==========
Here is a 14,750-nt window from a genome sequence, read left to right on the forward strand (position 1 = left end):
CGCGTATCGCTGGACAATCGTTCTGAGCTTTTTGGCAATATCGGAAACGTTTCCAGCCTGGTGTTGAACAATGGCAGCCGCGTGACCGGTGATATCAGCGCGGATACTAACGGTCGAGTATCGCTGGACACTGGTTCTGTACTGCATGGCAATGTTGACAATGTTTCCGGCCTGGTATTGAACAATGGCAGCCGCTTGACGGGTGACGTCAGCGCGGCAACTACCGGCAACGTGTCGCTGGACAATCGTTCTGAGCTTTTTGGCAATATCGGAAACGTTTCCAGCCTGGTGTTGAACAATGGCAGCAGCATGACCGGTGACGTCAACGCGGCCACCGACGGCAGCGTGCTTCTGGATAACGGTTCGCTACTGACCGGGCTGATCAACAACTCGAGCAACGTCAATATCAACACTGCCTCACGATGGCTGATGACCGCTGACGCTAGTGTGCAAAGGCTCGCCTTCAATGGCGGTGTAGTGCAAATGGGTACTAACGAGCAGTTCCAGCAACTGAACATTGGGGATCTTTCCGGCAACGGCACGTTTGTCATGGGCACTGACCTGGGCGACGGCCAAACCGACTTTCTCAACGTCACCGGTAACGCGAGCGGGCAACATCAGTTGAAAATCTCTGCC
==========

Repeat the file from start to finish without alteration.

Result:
Here is a 14,750-nt window from a genome sequence, read left to right on the forward strand (position 1 = left end):
CGCGTATCGCTGGACAATCGTTCTGAGCTTTTTGGCAATATCGGAAACGTTTCCAGCCTGGTGTTGAACAATGGCAGCCGCGTGACCGGTGATATCAGCGCGGATACTAACGGTCGAGTATCGCTGGACACTGGTTCTGTACTGCATGGCAATGTTGACAATGTTTCCGGCCTGGTATTGAACAATGGCAGCCGCTTGACGGGTGACGTCAGCGCGGCAACTACCGGCAACGTGTCGCTGGACAATCGTTCTGAGCTTTTTGGCAATATCGGAAACGTTTCCAGCCTGGTGTTGAACAATGGCAGCAGCATGACCGGTGACGTCAACGCGGCCACCGACGGCAGCGTGCTTCTGGATAACGGTTCGCTACTGACCGGGCTGATCAACAACTCGAGCAACGTCAATATCAACACTGCCTCACGATGGCTGATGACCGCTGACGCTAGTGTGCAAAGGCTCGCCTTCAATGGCGGTGTAGTGCAAATGGGTACTAACGAGCAGTTCCAGCAACTGAACATTGGGGATCTTTCCGGCAACGGCACGTTTGTCATGGGCACTGACCTGGGCGACGGCCAAACCGACTTTCTCAACGTCACCGGTAACGCGAGCGGGCAACATCAGTTGAAAATCTCTGCC